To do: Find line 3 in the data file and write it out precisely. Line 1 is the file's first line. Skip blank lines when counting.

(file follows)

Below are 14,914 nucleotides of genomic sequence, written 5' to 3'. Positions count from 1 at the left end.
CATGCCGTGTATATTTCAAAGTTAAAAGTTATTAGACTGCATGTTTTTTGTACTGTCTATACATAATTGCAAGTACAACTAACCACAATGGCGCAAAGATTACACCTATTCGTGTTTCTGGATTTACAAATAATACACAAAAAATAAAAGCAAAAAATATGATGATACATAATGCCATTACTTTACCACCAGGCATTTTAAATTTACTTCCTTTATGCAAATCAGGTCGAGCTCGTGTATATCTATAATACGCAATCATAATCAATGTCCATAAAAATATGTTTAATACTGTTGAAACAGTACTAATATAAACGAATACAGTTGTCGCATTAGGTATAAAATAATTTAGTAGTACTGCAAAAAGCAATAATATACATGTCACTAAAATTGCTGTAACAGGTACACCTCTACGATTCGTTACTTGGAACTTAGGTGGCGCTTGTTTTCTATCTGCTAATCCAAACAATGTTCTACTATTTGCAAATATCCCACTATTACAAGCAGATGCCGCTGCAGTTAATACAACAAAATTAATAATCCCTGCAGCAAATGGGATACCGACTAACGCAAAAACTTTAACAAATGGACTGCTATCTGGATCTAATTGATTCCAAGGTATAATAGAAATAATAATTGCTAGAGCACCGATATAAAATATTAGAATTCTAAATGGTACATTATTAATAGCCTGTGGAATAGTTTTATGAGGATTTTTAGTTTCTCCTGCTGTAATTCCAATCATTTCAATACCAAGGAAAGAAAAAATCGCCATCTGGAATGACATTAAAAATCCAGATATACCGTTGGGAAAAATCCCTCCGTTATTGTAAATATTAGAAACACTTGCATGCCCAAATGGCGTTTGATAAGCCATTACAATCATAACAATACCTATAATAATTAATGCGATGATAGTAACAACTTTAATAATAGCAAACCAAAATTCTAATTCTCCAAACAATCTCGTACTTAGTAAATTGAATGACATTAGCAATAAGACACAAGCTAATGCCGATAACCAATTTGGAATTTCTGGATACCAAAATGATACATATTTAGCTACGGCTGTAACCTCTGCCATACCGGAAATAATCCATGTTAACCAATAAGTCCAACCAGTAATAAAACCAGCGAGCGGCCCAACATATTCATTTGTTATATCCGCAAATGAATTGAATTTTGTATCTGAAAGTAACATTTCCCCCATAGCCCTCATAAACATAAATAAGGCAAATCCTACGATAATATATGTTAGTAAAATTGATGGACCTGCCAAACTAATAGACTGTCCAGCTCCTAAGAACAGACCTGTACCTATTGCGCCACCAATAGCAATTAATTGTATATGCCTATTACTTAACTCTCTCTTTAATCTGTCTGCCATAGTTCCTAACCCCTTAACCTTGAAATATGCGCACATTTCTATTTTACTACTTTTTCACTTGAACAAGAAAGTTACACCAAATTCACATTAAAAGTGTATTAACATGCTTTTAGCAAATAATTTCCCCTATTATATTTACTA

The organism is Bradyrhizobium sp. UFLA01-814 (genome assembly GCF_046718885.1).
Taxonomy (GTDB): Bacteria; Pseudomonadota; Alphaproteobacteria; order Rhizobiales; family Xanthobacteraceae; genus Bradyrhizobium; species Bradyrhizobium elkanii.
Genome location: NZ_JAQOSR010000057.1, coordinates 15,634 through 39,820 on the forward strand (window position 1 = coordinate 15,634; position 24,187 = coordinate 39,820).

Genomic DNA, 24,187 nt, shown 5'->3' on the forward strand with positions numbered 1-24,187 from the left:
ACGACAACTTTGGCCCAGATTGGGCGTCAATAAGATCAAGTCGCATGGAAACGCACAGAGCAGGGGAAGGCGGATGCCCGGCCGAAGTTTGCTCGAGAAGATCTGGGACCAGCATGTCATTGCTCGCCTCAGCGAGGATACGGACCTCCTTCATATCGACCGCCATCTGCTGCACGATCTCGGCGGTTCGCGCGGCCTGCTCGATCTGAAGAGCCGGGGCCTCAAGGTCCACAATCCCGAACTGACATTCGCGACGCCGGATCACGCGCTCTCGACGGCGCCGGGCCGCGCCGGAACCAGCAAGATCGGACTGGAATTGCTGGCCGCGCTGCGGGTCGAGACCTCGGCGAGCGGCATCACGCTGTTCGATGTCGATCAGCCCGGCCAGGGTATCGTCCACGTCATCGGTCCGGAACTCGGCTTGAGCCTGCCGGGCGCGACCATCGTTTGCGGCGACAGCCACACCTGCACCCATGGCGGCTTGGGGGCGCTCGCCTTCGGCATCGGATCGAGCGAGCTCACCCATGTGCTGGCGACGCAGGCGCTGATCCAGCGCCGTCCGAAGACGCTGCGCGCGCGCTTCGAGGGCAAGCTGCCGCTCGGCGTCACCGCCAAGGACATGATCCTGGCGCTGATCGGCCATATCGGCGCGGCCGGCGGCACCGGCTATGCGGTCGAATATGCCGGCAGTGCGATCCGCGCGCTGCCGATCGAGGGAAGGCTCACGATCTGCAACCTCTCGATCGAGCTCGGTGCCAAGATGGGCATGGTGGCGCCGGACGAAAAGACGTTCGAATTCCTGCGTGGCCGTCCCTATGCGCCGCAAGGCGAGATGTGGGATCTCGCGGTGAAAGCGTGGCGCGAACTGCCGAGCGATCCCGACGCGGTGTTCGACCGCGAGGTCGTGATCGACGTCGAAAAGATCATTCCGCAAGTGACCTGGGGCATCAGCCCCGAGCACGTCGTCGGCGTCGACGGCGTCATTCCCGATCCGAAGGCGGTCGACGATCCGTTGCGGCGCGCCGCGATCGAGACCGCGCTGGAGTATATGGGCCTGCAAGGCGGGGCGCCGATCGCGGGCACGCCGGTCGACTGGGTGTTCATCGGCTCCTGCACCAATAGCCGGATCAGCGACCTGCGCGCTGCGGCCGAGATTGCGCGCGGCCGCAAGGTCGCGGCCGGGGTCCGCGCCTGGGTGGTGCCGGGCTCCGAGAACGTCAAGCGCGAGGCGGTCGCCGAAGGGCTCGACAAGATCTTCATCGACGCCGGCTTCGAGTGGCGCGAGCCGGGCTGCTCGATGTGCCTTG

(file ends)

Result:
The organism is Bradyrhizobium sp. UFLA01-814 (genome assembly GCF_046718885.1).